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Monday, June 14, 2010

the ninth series: the problematic

There is a passage in Nordentoff’s book, Kierkegaard's Psychology, written in the 1940s, that assures readers that when Kierkegaard writes of experimental psychology, he was not speaking of "the rat cages of the laboratory". This is very true; but it is also, from the perspective of a materialist intellectual history, sadly insufficient. That is, the transposition of a contemporary sense of experimental psychology to Kierkegaard’s texts doesn’t really explain Kierkegaard’s relation to the experiments of his own day – the experiments of Baird, the coiner of the word hypnosis – or the experiments Baird references in his chapter on “Nervous Sleep” (beautiful phrase) that were performed by the royal commission in 1783 to evaluate Mesmer, and that were repeated in 1838 to evaluate the cures of animal magnetism. This is too bad – as Jacqueline Corroy has pointed out in an article on the history of experiment in psychology, there was, from the beginning, a large allowance made in psychology for trickery – for deceiving the ‘subjects’. And since Kierkegaard’s own great psychological experiment with regard to Regina Olson involved deception – one would like to know what, exactly, Kierkegaard could have known of psychology.

Yet, in this post I am going to do something that might pick up that same wild anachronistic strain in interpretation – that is, I am going to use a chapter in Deleuze’s Logic of Sense to make some sense of the image of the experiment, and its relation to the world of made experience that characterized the increasingly industrialized capitalism of the West in the 19th century. The artificial paradise, as I call it, boosting Baudelaire’s title.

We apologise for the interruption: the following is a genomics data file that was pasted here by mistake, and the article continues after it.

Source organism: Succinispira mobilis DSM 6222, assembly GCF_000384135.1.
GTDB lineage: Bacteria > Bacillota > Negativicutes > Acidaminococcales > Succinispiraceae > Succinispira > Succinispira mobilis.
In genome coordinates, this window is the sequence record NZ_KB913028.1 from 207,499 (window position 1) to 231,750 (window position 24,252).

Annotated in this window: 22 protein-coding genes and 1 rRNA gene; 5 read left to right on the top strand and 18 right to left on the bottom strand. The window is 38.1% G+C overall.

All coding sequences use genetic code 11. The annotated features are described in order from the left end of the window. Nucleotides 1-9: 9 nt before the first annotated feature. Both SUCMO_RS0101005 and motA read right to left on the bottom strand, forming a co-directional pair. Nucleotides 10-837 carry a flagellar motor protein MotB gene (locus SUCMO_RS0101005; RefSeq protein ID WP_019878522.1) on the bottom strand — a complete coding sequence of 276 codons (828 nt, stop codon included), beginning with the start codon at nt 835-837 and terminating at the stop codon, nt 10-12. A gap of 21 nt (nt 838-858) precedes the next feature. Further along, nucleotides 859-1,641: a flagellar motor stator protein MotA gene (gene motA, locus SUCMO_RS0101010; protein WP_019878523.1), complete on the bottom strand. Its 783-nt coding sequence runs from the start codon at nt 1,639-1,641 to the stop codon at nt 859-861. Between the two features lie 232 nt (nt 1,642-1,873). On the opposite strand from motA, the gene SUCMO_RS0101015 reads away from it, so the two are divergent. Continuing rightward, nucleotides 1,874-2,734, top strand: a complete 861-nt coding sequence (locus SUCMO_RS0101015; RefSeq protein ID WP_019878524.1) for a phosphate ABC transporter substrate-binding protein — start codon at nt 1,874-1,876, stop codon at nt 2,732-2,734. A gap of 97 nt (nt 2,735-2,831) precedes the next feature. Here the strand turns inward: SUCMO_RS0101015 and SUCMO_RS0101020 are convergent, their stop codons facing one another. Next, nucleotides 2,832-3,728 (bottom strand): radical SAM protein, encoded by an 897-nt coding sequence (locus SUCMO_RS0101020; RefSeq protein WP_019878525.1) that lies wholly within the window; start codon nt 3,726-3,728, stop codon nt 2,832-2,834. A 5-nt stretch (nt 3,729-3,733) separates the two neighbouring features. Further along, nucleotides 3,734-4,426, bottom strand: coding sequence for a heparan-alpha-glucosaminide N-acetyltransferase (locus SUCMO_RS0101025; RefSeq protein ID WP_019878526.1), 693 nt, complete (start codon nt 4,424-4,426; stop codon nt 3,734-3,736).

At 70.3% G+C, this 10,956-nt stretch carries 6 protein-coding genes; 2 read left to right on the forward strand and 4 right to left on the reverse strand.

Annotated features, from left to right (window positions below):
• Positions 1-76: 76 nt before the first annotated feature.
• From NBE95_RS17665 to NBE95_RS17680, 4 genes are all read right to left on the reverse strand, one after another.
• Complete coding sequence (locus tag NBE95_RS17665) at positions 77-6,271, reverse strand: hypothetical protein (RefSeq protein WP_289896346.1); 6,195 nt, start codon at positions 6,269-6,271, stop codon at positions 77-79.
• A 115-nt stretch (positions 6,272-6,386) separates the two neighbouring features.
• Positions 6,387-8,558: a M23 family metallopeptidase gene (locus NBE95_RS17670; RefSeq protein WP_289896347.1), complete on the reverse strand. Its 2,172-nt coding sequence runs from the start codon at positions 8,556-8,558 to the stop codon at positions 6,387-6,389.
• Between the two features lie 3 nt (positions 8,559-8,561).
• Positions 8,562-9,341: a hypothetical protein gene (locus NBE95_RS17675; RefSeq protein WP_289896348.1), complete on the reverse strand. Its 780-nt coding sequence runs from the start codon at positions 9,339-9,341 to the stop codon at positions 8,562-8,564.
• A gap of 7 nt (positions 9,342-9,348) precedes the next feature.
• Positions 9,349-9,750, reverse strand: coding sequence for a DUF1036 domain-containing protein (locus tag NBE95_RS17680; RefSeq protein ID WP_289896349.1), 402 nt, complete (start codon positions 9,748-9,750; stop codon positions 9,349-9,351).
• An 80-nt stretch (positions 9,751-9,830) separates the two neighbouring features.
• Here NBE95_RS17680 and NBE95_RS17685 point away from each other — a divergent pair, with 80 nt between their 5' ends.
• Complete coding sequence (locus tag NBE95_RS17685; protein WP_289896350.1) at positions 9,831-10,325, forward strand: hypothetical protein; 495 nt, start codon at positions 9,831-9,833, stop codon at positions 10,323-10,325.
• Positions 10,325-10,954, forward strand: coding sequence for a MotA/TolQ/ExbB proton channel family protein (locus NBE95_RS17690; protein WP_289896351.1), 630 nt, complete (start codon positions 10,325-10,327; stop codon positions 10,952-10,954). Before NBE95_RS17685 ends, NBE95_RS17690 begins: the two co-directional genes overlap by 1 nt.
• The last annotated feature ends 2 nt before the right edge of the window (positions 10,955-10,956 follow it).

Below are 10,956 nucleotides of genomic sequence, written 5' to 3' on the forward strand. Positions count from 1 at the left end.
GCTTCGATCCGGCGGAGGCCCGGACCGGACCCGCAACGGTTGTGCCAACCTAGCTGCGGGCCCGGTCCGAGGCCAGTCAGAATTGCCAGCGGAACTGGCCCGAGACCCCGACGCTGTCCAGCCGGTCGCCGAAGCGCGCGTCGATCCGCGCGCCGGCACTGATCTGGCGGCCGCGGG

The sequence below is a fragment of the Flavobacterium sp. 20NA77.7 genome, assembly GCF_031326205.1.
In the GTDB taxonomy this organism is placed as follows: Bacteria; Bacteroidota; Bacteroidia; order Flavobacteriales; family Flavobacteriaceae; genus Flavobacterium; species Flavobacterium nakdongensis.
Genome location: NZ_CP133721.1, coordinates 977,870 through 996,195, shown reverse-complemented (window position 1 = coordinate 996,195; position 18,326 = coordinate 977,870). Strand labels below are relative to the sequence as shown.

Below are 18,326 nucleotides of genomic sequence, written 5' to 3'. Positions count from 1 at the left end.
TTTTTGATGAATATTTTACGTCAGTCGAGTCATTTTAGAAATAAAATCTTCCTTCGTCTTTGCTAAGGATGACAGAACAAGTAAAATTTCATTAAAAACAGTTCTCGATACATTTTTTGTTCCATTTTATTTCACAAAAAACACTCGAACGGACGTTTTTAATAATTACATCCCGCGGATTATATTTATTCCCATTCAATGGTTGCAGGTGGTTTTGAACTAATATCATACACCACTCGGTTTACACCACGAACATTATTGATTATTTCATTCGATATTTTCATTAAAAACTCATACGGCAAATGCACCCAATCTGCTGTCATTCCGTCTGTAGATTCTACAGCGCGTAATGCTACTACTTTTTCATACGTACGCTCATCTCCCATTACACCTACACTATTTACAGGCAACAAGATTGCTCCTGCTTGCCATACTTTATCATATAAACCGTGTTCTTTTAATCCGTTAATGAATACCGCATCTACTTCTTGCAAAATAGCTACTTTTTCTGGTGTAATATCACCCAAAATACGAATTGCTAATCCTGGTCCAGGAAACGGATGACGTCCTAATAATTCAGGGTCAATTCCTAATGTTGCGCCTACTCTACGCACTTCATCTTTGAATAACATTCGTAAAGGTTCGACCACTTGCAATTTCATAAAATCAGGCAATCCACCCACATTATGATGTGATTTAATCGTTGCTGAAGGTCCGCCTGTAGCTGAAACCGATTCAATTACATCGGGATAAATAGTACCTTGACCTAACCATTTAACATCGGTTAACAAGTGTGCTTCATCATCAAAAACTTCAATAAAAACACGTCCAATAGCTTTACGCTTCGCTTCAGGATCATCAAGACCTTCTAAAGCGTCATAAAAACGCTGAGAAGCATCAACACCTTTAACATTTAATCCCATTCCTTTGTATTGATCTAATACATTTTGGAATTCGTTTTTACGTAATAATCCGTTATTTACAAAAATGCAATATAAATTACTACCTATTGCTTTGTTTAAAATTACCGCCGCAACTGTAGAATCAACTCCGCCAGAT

So how do I justify this? It seems to me that the encounters staged by philosophy occur on a different level than those staged by, say, psychology. This is not to say that they are, ultimately, independent of context, but they are freer within contexts, they have a greater range. Of course, philosophers think they have the freest range, in which they are much like those chickens whose thighs and breasts are wrapped in plastic and Styrofoam for your discerning shopper – they mistake free range for immortality. They never do know what hit them. But then again, does any of us?

The ninth “series”/chapters in the Logic of Sense is called: of the problematic. Oddly, Goethe’s essay about the experiment doesn’t say very much about problems. It is, rather, as if the scientist, falling out of the natural attitude, is solely concerned with the kind of observation that takes him out of himself, into the world of phenomena, where what a thing is, and how it connects to the totality of what is, does not present itself to him as a problem.

However, where the problem is located plays a similar role in Deleuze’s chapter as where repetition is located played in Kierkegaard. Kierkegaard made notes for a reply to Heiberg, who reviewed Repetition and condescended to point out a few of the author’s mistakes: most notably, that repetition “belongs to the world of natural phenomena, and it is a mistake to transfer it to the world of spirit.” (286) Kierkegaard was irked; on his reading of Heiberg, this distinction isn’t even honored by the critic. On the other side, the problem, as Deleuze points out, has often been said to be a mental construct: “… a long habit of thought which makes us consider the problematic as a subjective category of our knowledge, an empirical moment which only marks the imperfection of our progress (demarche), the sad necessity we lay under to not know in advance, and which disappears in the knowledge we obtain. However the problem is buried by the solution, it nevertheless subsists in the idea which relates it to its conditions, and which organizes the genesis of the solution themselves. Without that idea the solutions wouldn’t make any sense. The problematic is at the same time an objective category of knowledge and a genre of perfectly objective being. « Problématique » qualifies precisely ideal objectivities. Kant was without doubt the first to make of the problematic not a temporary incertitude, but the proper object of the idea, and thus as well an indispensable horizon for everything that eventuates or appears.”

This notion has been extremely liberating for me – in that it is not the unconscious of history I want to blindly fondle, but the problems, the obscurely felt problematic. This confusion about where in the famous ontological divide the problem, or repetition, should be put is not the only reason, however, that I find Deleuze’s chapter pertinent to Kierkegaard.

1 comment:

northanger said...

once a coincidence was taking a walk with a little accident, and they met an explanation…